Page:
Table 3 Factors affecting the amount of changes of joint-line convergence angle (JLCA)
Fig. 2
figure 2

Scatter plot of the change of joint-line convergence angle (JLCA) after high tibial osteotomy according to the preoperative JLCA

Fig. 3
figure 3

Scatter plot of the change of joint-line convergence angle (JLCA) after high tibial osteotomy according to the difference in preoperative JLCA on standing and in the supine position

Fig. 4
figure 4

Receiver operating characteristics (ROC) curve for the joint-line convergence angle (JLCA) decrease ≥ 2° (Blue line: Preopreative JLCA at standing, Green line: Differenceof JLCA at standing and supine, Yellow line: Reference Line)

JLCA change was best predicted by an equation in the multivariable linear regression model:

Change of JLCA = 0.478–0.812 x Preoperative JLCA (standing) + 0.514 x Preoperative JLCA (supine) [R2 = 0.640, P < 0.001].

The best prediction model for postoperative JLCA was:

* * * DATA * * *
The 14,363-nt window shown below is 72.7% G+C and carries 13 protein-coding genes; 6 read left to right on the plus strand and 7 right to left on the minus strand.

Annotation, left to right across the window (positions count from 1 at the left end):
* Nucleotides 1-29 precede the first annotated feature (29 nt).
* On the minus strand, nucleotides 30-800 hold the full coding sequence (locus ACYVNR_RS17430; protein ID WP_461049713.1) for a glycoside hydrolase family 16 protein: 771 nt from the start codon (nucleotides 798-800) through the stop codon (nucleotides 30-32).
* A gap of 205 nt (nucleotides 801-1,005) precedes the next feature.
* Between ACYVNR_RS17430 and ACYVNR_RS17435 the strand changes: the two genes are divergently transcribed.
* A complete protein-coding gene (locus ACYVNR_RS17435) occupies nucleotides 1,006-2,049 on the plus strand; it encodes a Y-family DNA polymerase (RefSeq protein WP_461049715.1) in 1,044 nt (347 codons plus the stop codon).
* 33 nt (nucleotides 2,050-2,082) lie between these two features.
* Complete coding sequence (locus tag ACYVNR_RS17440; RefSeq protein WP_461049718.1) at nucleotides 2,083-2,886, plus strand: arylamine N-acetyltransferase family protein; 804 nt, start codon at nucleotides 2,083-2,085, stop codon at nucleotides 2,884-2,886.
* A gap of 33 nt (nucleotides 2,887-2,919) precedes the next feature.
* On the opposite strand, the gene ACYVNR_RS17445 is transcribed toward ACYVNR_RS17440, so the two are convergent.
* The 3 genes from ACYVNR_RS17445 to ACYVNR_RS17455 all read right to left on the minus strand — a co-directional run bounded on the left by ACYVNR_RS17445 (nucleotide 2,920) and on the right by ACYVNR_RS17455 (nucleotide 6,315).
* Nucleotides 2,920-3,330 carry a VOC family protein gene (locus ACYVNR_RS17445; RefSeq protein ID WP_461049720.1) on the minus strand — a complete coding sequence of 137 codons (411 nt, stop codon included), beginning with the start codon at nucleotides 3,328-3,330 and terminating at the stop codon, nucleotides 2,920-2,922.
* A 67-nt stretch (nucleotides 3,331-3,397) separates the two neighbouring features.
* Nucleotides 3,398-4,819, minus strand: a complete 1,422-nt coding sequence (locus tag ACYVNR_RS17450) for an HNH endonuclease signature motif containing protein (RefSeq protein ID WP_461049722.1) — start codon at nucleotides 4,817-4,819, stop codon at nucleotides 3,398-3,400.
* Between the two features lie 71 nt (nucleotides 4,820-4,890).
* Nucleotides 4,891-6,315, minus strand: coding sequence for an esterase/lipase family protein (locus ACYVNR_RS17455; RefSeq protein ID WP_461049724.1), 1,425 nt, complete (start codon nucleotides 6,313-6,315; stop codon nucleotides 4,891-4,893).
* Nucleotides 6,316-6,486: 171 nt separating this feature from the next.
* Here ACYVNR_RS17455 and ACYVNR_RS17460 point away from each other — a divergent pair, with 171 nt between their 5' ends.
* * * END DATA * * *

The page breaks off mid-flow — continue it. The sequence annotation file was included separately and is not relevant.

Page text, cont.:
Postoperative JLCA = 0.478 + 0.188 x Preoperative JLCA (standing) + 0.514 x Preoperative JLCA (supine) [R2 = 0.531, P < 0.001].

The preoperative JLCA in the supine position showed a better correlation and agreement with the postoperative JLCA than the preoperative JLCA in the standing position (correlation coefficient 0.700, P < 0.001, ICC = 0.823) with smaller mean difference (− 0.2° ± 0.9°, P = 0.021) (Table 4).

Table 4 Relation of preoperative joint-line convergence angle (JLCA) parameters with postoperative JLCA


The most important finding of this study is that the JLCA decreases after HTO, reflecting the soft-tissue correction, and the amount of its change is substantial in the patients with severe preoperative varus limb alignment, greater preoperative JLCA on standing or when supine, greater differences in preoperative JLCA on sanding and when supine, and a greater amount of alignment correction. In addition, greater preoperative JLCA on standing (cut-off value: 4°), and greater difference of JLCA on standing and when supine (cut-off value 1.7°) are risk factors for greater JLCA decrease ≥ 2°. We also proposed prediction formulae for the postoperative JLCA and its change after HTO, which uses the preoperative JLCA on standing and when supine. This information might be helpful in achieving accurate alignment correction and in avoiding unintended overcorrection after HTO.